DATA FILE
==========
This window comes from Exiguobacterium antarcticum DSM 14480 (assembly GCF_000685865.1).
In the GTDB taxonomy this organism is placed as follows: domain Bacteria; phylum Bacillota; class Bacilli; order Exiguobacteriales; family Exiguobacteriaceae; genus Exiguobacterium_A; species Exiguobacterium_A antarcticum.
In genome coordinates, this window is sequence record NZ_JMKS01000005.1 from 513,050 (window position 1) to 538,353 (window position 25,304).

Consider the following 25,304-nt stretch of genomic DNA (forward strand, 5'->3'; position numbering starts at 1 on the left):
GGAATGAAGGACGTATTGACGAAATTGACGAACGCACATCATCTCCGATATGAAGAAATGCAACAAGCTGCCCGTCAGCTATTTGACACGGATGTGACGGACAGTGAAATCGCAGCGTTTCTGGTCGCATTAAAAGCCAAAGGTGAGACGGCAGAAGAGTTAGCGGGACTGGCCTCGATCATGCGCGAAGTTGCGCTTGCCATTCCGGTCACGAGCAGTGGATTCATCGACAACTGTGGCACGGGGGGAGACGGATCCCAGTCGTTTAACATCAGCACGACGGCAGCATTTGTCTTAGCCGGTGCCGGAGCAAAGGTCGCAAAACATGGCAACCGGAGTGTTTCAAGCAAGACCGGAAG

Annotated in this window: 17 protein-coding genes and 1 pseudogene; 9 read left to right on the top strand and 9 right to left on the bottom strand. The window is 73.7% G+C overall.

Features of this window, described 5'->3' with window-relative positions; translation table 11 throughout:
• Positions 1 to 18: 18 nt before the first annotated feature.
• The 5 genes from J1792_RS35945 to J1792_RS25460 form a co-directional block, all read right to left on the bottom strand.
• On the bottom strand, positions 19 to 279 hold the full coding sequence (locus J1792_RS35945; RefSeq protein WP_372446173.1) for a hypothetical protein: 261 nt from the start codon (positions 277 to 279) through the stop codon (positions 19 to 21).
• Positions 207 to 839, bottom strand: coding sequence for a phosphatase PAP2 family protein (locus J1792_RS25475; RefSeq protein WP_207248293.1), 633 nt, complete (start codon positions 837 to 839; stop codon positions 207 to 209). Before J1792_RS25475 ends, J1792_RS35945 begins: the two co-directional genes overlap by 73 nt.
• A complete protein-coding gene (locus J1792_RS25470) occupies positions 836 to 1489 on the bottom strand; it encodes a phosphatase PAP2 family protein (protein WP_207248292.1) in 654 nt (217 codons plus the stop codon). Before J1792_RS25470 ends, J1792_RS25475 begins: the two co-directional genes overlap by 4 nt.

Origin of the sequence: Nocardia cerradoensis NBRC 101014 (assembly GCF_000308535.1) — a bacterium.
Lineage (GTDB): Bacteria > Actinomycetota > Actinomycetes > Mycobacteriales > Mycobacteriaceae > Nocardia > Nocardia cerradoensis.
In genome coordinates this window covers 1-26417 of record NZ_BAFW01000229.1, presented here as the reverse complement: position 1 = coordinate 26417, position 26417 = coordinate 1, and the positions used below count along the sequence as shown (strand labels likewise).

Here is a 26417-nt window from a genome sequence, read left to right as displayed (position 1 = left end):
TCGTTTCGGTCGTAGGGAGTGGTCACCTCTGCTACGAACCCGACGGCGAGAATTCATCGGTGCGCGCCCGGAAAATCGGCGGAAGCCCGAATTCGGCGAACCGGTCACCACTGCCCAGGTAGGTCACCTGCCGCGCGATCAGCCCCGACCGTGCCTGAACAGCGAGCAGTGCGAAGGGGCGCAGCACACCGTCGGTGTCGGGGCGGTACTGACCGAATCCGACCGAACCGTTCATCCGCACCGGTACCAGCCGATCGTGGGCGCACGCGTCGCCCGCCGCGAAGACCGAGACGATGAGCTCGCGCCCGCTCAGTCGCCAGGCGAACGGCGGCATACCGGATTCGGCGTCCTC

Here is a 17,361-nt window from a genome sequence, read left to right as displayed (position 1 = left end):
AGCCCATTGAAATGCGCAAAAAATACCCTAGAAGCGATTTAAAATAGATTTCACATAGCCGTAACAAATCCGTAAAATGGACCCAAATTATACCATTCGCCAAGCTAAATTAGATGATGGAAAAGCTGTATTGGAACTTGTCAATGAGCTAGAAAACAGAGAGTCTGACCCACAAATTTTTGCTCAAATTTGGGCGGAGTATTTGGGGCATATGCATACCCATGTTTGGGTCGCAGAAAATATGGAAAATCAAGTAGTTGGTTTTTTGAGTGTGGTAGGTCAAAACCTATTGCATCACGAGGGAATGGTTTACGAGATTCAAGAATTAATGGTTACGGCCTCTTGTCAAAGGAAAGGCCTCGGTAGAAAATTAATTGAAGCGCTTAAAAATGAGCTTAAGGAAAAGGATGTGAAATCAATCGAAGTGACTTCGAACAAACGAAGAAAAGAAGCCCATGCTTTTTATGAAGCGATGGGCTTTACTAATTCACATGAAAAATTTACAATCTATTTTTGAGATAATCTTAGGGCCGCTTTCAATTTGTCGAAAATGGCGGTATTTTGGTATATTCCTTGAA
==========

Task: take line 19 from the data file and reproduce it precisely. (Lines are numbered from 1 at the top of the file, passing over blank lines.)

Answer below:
AGCCCATTGAAATGCGCAAAAAATACCCTAGAAGCGATTTAAAATAGATTTCACATAGCCGTAACAAATCCGTAAAATGGACCCAAATTATACCATTCGCCAAGCTAAATTAGATGATGGAAAAGCTGTATTGGAACTTGTCAATGAGCTAGAAAACAGAGAGTCTGACCCACAAATTTTTGCTCAAATTTGGGCGGAGTATTTGGGGCATATGCATACCCATGTTTGGGTCGCAGAAAATATGGAAAATCAAGTAGTTGGTTTTTTGAGTGTGGTAGGTCAAAACCTATTGCATCACGAGGGAATGGTTTACGAGATTCAAGAATTAATGGTTACGGCCTCTTGTCAAAGGAAAGGCCTCGGTAGAAAATTAATTGAAGCGCTTAAAAATGAGCTTAAGGAAAAGGATGTGAAATCAATCGAAGTGACTTCGAACAAACGAAGAAAAGAAGCCCATGCTTTTTATGAAGCGATGGGCTTTACTAATTCACATGAAAAATTTACAATCTATTTTTGAGATAATCTTAGGGCCGCTTTCAATTTGTCGAAAATGGCGGTATTTTGGTATATTCCTTGAA